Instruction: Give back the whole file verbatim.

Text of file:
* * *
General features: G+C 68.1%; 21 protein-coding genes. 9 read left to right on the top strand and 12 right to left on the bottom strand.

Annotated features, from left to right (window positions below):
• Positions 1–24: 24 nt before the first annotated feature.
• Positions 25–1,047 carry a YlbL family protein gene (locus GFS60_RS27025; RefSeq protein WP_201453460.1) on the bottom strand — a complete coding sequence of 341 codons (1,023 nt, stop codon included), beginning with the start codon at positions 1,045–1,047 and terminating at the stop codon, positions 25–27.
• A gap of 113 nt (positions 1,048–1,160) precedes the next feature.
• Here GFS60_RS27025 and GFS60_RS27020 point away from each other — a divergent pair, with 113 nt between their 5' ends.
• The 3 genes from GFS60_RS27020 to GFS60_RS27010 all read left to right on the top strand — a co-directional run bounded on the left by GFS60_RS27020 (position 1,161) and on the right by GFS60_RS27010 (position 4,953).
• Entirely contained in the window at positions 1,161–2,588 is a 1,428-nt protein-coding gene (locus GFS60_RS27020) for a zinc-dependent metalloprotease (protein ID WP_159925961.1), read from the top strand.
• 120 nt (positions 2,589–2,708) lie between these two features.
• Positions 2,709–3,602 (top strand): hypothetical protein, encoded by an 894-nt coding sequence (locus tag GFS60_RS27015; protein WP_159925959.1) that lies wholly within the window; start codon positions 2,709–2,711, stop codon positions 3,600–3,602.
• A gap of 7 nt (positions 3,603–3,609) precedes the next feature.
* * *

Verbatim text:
General features: G+C 68.1%; 21 protein-coding genes. 9 read left to right on the top strand and 12 right to left on the bottom strand.

Annotated features, from left to right (window positions below):
• Positions 1–24: 24 nt before the first annotated feature.
• Positions 25–1,047 carry a YlbL family protein gene (locus GFS60_RS27025; RefSeq protein WP_201453460.1) on the bottom strand — a complete coding sequence of 341 codons (1,023 nt, stop codon included), beginning with the start codon at positions 1,045–1,047 and terminating at the stop codon, positions 25–27.
• A gap of 113 nt (positions 1,048–1,160) precedes the next feature.
• Here GFS60_RS27025 and GFS60_RS27020 point away from each other — a divergent pair, with 113 nt between their 5' ends.
• The 3 genes from GFS60_RS27020 to GFS60_RS27010 all read left to right on the top strand — a co-directional run bounded on the left by GFS60_RS27020 (position 1,161) and on the right by GFS60_RS27010 (position 4,953).
• Entirely contained in the window at positions 1,161–2,588 is a 1,428-nt protein-coding gene (locus GFS60_RS27020) for a zinc-dependent metalloprotease (protein ID WP_159925961.1), read from the top strand.
• 120 nt (positions 2,589–2,708) lie between these two features.
• Positions 2,709–3,602 (top strand): hypothetical protein, encoded by an 894-nt coding sequence (locus tag GFS60_RS27015; protein WP_159925959.1) that lies wholly within the window; start codon positions 2,709–2,711, stop codon positions 3,600–3,602.
• A gap of 7 nt (positions 3,603–3,609) precedes the next feature.